4. Buffy-1 or Buffy-2? https://www.enzolifesciences.com/ALX-804-128/baff-human-monoclonal-antibody-buffy-1/ https://www.enzolifesciences.com/ALX-804-131/baff-monoclonal-antibody-buffy-2/ I love the internet
  5. Yes, LH2 has its drawbacks, I shouldnt have gotten so hung up on hydrolox when I said What I should have said was "cheaper and simpler to use a larger quantity of more conventional fuels than F/Li/H" I meant to stress that I cant see any advantage with moving [from any given propellant] to F/Li/H when we have propellants which already work, for the sake of a few tens of Isps. Anyhoo, the OP question was "why not F/Li/H" and the given reasons ARE the actual reasons, for better or worse. It keeps blowing off bits of rocket scientist.
  6. Yes with an "if", No with a "but" https://www.bbc.com/future/article/20200327-can-you-kill-coronavirus-with-uv-light
  7. Its dangerous in that its a flammable rocketfuel yes, but what makes you say it is more dangerous - or more impractical - than a triple-fuelled rocket with fluorine and lithium?
  8. PSA: Depending on the surface, and the conditions, the virus can survive for hours to days, and traces have been found after more than two weeks in some instances. The general guidance is that the risk is significantly reduced after 72 hours. https://www.nejm.org/doi/full/10.1056/NEJMc2004973 https://www.gov.uk/government/publications/covid-19-decontamination-in-non-healthcare-settings/covid-19-decontamination-in-non-healthcare-settings
  9. Because lithium, fluorine and hydrogen? Just....no. Even if everything works perfectly, the launchpad is now a toxic deathtrap. Cheaper and [much] safer to simply build a larger hydrolox rocket - and why wouldnt you?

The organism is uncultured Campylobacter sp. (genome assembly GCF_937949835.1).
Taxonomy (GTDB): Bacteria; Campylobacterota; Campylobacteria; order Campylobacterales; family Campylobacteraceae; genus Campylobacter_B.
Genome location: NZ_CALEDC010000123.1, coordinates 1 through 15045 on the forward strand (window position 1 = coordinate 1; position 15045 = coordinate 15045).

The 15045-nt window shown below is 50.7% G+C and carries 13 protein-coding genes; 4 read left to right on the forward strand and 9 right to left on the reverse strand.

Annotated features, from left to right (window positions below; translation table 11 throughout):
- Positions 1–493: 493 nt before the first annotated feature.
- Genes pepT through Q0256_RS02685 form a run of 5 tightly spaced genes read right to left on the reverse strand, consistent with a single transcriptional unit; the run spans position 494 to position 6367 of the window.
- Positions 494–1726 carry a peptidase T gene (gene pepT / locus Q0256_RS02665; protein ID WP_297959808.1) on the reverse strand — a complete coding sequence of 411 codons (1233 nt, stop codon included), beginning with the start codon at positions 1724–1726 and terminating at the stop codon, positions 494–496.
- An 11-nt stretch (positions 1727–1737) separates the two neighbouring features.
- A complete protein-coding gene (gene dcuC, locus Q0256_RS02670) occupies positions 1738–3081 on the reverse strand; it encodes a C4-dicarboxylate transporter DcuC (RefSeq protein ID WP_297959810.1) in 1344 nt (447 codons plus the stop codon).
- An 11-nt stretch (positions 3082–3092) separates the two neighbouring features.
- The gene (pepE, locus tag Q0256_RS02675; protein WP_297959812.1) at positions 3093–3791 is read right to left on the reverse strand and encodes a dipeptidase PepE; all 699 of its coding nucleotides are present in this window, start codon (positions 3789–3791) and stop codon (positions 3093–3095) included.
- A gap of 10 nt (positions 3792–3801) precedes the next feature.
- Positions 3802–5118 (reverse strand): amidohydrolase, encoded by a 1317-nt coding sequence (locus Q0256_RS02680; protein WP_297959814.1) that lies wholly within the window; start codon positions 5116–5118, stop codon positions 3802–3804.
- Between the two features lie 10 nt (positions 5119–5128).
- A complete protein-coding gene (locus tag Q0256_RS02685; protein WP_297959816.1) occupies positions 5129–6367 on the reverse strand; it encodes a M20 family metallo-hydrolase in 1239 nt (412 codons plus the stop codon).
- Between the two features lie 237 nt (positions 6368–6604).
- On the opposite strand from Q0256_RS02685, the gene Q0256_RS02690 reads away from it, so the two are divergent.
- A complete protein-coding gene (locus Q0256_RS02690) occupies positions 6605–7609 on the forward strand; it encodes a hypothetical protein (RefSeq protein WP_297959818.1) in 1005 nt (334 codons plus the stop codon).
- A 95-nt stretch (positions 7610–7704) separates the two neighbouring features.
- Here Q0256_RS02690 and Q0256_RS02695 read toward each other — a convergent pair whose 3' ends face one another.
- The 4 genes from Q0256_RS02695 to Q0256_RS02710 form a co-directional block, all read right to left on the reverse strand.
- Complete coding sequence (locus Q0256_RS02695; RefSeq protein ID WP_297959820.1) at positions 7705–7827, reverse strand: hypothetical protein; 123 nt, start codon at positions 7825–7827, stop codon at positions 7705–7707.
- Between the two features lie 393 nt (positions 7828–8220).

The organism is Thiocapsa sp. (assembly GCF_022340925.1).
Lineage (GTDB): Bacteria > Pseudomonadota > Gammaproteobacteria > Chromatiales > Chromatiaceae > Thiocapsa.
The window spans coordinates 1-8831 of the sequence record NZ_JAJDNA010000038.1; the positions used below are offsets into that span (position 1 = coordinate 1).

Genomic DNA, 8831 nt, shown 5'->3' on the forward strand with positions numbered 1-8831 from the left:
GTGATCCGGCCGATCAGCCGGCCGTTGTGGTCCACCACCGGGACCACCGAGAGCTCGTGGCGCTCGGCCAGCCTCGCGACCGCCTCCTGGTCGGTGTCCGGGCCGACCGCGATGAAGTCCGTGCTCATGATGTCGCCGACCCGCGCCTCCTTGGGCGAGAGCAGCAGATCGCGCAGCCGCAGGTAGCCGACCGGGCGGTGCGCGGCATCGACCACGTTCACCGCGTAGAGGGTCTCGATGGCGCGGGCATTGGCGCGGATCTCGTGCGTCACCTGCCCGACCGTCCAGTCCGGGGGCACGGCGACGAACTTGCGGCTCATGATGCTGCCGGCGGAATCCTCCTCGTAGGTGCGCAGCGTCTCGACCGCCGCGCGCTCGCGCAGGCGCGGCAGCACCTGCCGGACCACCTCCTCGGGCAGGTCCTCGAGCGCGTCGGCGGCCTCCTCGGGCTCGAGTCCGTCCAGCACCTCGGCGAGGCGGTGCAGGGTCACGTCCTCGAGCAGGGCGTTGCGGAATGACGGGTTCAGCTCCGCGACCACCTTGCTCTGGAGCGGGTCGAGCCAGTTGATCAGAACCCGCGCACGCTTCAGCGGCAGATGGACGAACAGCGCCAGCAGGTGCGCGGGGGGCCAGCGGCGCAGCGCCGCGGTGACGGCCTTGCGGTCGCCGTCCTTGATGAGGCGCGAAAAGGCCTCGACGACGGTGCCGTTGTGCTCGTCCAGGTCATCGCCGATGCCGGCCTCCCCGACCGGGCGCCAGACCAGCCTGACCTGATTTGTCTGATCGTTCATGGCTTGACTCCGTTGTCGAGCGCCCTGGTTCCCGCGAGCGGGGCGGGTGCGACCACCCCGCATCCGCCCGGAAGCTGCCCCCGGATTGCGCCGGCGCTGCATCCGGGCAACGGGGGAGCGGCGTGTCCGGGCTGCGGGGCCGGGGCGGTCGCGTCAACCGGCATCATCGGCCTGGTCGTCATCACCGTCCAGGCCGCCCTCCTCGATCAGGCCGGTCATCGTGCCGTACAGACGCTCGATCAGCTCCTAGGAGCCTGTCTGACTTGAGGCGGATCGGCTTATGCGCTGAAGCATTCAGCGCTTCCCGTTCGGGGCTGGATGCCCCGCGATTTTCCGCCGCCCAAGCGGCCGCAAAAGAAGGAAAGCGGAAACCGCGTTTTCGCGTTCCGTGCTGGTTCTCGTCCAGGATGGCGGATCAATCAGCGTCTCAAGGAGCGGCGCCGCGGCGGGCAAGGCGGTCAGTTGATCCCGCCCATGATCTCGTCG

10. Can I do a prescient one? I have a broken rib at the moment - nothing to do but try not to stress it until it heals. But if I do contract COVID-19 with its racking cough, Im in for some pretty severe agony.
  11. @5thHorseman There are TWO sided floppies? What hyper-space-1999-from-the-future technology is this? Im also "return of the jedi" years old
  12. I'm "AOL has sent us another 280 hours of free internet on a floppy disc" years old
  13. There is a great deal of handwaving and opinion here, how serious do you want these answers to be? Because even if you just want to reach "hard scifi" levels, there is a huge amount of work to flesh out your ideas - and to see if they actually work. And all this is before we consider how unbelievably difficult anti-iron is to come by.
  14. Newtonian physics and Einsteinian physics are both approximations of the same thing - physical reality. The question "Why is the orbit behaving in a newtonian fashion?" is the wrong question - it has no meaning. The orbit is behaving in a real, physical fashion and we use Newtonian physics to describe and predict it. Nature doesnt follow our theories, our theories follow nature. For regimes below relativistic (say, the problem involves no velocities above 0.1c), both Einsteinian and Newtonian physics are extremely accurate - but Einsteinian physics is harder and more complex, whilst Newtonian calculations can mostly be done in your head, so we would always use Newtonian here. When velocities approach relativistic regimes, Newtonian physics loses its accuracy (like trying to measure the temperature of the core of the sun, with a mercury thermometer, the results - vast expansion of mercury vapour - make no sense to the scale printed on the side of the glass tube) so we would use Einsteinian.